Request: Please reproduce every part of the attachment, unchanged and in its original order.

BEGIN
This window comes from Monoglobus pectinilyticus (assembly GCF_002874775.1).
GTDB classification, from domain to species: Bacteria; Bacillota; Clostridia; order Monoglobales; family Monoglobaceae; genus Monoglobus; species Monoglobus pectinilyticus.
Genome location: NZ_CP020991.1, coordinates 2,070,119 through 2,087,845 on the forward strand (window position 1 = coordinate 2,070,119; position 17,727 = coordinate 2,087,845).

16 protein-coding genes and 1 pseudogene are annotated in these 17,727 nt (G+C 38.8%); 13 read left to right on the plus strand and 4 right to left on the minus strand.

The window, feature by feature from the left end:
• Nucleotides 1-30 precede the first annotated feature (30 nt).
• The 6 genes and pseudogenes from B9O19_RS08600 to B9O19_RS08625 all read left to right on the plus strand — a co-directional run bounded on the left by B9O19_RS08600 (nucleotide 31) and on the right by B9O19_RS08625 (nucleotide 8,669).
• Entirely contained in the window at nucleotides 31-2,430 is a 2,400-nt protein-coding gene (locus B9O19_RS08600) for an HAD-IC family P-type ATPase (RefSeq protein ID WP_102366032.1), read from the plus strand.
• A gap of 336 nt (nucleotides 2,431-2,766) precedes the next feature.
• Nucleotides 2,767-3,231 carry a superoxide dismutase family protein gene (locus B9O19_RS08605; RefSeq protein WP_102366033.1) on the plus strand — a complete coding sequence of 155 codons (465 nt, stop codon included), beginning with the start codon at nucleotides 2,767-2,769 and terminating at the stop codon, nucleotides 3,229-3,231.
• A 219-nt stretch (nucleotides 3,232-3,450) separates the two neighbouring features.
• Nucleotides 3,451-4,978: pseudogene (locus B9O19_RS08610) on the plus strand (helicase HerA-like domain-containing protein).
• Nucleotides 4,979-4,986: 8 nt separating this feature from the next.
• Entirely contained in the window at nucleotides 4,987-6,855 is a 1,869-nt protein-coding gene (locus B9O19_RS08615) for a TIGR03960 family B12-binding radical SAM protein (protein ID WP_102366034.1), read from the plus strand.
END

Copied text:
This window comes from Monoglobus pectinilyticus (assembly GCF_002874775.1).
GTDB classification, from domain to species: Bacteria; Bacillota; Clostridia; order Monoglobales; family Monoglobaceae; genus Monoglobus; species Monoglobus pectinilyticus.
Genome location: NZ_CP020991.1, coordinates 2,070,119 through 2,087,845 on the forward strand (window position 1 = coordinate 2,070,119; position 17,727 = coordinate 2,087,845).

16 protein-coding genes and 1 pseudogene are annotated in these 17,727 nt (G+C 38.8%); 13 read left to right on the plus strand and 4 right to left on the minus strand.

The window, feature by feature from the left end:
• Nucleotides 1-30 precede the first annotated feature (30 nt).
• The 6 genes and pseudogenes from B9O19_RS08600 to B9O19_RS08625 all read left to right on the plus strand — a co-directional run bounded on the left by B9O19_RS08600 (nucleotide 31) and on the right by B9O19_RS08625 (nucleotide 8,669).
• Entirely contained in the window at nucleotides 31-2,430 is a 2,400-nt protein-coding gene (locus B9O19_RS08600) for an HAD-IC family P-type ATPase (RefSeq protein ID WP_102366032.1), read from the plus strand.
• A gap of 336 nt (nucleotides 2,431-2,766) precedes the next feature.
• Nucleotides 2,767-3,231 carry a superoxide dismutase family protein gene (locus B9O19_RS08605; RefSeq protein WP_102366033.1) on the plus strand — a complete coding sequence of 155 codons (465 nt, stop codon included), beginning with the start codon at nucleotides 2,767-2,769 and terminating at the stop codon, nucleotides 3,229-3,231.
• A 219-nt stretch (nucleotides 3,232-3,450) separates the two neighbouring features.
• Nucleotides 3,451-4,978: pseudogene (locus B9O19_RS08610) on the plus strand (helicase HerA-like domain-containing protein).
• Nucleotides 4,979-4,986: 8 nt separating this feature from the next.
• Entirely contained in the window at nucleotides 4,987-6,855 is a 1,869-nt protein-coding gene (locus B9O19_RS08615) for a TIGR03960 family B12-binding radical SAM protein (protein ID WP_102366034.1), read from the plus strand.